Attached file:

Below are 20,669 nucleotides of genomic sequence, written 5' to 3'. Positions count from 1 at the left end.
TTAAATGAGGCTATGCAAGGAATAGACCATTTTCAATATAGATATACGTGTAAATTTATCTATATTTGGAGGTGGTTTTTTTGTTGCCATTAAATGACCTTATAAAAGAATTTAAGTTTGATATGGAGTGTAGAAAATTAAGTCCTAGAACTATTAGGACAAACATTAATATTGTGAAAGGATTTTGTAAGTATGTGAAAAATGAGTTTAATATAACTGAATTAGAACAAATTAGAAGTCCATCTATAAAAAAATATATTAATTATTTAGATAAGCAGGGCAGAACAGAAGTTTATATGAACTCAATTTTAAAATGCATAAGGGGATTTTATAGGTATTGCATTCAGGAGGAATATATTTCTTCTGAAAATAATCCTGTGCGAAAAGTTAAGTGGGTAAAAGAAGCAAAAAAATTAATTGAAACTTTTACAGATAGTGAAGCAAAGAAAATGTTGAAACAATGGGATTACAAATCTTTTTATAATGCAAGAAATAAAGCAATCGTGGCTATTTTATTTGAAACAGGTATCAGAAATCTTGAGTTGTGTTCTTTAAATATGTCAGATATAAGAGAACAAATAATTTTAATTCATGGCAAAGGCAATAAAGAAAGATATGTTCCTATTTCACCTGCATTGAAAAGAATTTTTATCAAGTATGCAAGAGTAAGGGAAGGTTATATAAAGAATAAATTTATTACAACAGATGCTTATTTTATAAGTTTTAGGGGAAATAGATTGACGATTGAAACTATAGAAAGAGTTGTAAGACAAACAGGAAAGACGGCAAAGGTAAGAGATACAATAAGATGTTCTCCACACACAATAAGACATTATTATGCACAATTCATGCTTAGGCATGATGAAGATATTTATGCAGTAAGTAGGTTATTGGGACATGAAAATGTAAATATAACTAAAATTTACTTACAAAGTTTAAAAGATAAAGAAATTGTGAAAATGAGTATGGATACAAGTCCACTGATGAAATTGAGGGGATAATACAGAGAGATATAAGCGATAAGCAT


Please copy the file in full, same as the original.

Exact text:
Below are 20,669 nucleotides of genomic sequence, written 5' to 3'. Positions count from 1 at the left end.
TTAAATGAGGCTATGCAAGGAATAGACCATTTTCAATATAGATATACGTGTAAATTTATCTATATTTGGAGGTGGTTTTTTTGTTGCCATTAAATGACCTTATAAAAGAATTTAAGTTTGATATGGAGTGTAGAAAATTAAGTCCTAGAACTATTAGGACAAACATTAATATTGTGAAAGGATTTTGTAAGTATGTGAAAAATGAGTTTAATATAACTGAATTAGAACAAATTAGAAGTCCATCTATAAAAAAATATATTAATTATTTAGATAAGCAGGGCAGAACAGAAGTTTATATGAACTCAATTTTAAAATGCATAAGGGGATTTTATAGGTATTGCATTCAGGAGGAATATATTTCTTCTGAAAATAATCCTGTGCGAAAAGTTAAGTGGGTAAAAGAAGCAAAAAAATTAATTGAAACTTTTACAGATAGTGAAGCAAAGAAAATGTTGAAACAATGGGATTACAAATCTTTTTATAATGCAAGAAATAAAGCAATCGTGGCTATTTTATTTGAAACAGGTATCAGAAATCTTGAGTTGTGTTCTTTAAATATGTCAGATATAAGAGAACAAATAATTTTAATTCATGGCAAAGGCAATAAAGAAAGATATGTTCCTATTTCACCTGCATTGAAAAGAATTTTTATCAAGTATGCAAGAGTAAGGGAAGGTTATATAAAGAATAAATTTATTACAACAGATGCTTATTTTATAAGTTTTAGGGGAAATAGATTGACGATTGAAACTATAGAAAGAGTTGTAAGACAAACAGGAAAGACGGCAAAGGTAAGAGATACAATAAGATGTTCTCCACACACAATAAGACATTATTATGCACAATTCATGCTTAGGCATGATGAAGATATTTATGCAGTAAGTAGGTTATTGGGACATGAAAATGTAAATATAACTAAAATTTACTTACAAAGTTTAAAAGATAAAGAAATTGTGAAAATGAGTATGGATACAAGTCCACTGATGAAATTGAGGGGATAATACAGAGAGATATAAGCGATAAGCAT